Data from the UK Fire and Rescue Service (FRS) show that cases of carbon monoxide (CO) poisoning have risen steadily from 2450 incidents in 2014 to 3249 in 2019. The FRS is usually one of the first emergency services on the scene in the event of a CO leak.
This year’s report by campaign group Project SHOUT has revealed the extent of the problem. Carbon monoxide is a poisonous gas that is produced when fuel doesn’t burn properly, usually from badly fitted or poorly maintained appliances. Common sources of CO are gas and oil boilers, gas hobs and fires, log burners, open fires and BBQ’s.
You can’t see, smell or taste carbon monoxide, which is why it is known as the silent killer.
Common symptoms include dizziness, tiredness, headaches, nausea and generally feeling unwell. CO poisoning is often mistaken for something else such as a hangover, a common cold and the flu. The elderly and the very young are particularly vulnerable.
Alarms are the only way to detect carbon monoxide. With an estimated two-thirds of homes unprotected by an alarm, around 40 million people are at risk.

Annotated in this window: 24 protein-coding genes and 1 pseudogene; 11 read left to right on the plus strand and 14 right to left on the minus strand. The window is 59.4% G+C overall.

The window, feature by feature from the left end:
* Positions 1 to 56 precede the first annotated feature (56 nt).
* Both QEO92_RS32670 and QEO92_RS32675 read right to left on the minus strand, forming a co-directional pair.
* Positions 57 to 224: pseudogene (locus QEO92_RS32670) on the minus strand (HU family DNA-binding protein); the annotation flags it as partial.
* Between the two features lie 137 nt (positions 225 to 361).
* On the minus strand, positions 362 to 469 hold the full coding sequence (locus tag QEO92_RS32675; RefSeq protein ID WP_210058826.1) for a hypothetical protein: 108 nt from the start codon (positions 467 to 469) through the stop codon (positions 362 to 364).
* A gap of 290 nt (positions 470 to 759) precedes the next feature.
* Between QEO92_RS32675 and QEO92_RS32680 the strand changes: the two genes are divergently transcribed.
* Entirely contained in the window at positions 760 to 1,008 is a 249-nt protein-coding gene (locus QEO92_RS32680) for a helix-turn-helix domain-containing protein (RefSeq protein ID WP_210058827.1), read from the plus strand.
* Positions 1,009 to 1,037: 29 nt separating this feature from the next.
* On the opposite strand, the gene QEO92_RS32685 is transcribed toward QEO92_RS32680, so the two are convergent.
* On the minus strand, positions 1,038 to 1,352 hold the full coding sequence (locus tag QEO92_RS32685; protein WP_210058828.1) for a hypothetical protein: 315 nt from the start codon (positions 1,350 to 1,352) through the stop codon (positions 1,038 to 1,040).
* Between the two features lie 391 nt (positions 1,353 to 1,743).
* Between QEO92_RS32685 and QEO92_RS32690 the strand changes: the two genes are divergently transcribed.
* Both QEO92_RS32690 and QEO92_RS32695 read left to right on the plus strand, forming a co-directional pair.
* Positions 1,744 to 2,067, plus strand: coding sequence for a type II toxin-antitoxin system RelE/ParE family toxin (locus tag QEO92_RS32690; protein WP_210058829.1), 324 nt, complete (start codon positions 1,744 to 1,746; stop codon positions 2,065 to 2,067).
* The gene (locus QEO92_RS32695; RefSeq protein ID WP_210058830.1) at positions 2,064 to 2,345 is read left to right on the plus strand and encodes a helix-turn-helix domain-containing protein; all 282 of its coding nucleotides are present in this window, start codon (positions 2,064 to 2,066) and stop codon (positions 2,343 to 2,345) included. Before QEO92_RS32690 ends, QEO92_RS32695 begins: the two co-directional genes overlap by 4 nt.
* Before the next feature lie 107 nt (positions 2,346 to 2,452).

Further research by Project SHOUT has revealed that over one third (35%) of people wouldn’t recognise the symptoms of CO poisoning at all. They found 80% of residents in properties that DO have an alarm admit that they have no idea whether it works or not as they never test it.
The campaign group is stressing the importance of where to put your alarm and what to do if your alarm goes off.
CO alarms need to be placed in the correct locations – between 1m and 3m away from any fuel-burning appliance as well as in highly populated areas such as bedrooms and living rooms.
Project SHOUT also advise purchasing a CO alarm that complies with British Standard EN 50291 and carries a British or European approval mark, such as a Kitemark, to ensure you are protected.
Make sure your gas appliances are installed and serviced regularly by a qualified GAS SAFE registered engineer.